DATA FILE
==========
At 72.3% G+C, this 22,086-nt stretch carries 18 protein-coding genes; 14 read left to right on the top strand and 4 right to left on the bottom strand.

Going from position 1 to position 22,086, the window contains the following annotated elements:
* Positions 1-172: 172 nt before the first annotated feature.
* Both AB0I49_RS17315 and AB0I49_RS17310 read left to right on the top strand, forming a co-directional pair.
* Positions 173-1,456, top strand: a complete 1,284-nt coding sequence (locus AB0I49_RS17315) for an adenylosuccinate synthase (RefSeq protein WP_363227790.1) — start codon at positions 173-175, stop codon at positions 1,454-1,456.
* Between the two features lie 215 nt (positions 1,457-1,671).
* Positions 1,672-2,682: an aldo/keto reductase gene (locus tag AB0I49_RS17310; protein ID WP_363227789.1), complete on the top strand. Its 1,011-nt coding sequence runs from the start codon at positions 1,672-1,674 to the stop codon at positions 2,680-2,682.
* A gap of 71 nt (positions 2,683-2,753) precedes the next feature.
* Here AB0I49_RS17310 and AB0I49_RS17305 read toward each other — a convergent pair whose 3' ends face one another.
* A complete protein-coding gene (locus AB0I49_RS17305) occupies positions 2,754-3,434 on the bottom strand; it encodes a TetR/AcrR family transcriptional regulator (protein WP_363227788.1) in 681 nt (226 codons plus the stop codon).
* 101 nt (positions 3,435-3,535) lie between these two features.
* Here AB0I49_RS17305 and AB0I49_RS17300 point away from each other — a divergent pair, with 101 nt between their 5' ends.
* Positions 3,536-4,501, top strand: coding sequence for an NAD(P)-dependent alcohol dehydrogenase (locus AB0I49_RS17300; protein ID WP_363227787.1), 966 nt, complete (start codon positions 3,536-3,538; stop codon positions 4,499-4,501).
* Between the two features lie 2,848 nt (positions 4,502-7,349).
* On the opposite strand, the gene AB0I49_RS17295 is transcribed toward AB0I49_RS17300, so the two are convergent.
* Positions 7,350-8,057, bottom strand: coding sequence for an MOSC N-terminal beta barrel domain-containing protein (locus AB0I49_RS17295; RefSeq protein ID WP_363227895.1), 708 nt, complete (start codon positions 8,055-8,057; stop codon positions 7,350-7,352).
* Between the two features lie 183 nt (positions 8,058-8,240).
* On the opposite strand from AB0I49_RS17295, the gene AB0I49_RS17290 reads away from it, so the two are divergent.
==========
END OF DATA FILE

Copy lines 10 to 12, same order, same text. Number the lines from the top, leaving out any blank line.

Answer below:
* A complete protein-coding gene (locus AB0I49_RS17305) occupies positions 2,754-3,434 on the bottom strand; it encodes a TetR/AcrR family transcriptional regulator (protein WP_363227788.1) in 681 nt (226 codons plus the stop codon).
* 101 nt (positions 3,435-3,535) lie between these two features.
* Here AB0I49_RS17305 and AB0I49_RS17300 point away from each other — a divergent pair, with 101 nt between their 5' ends.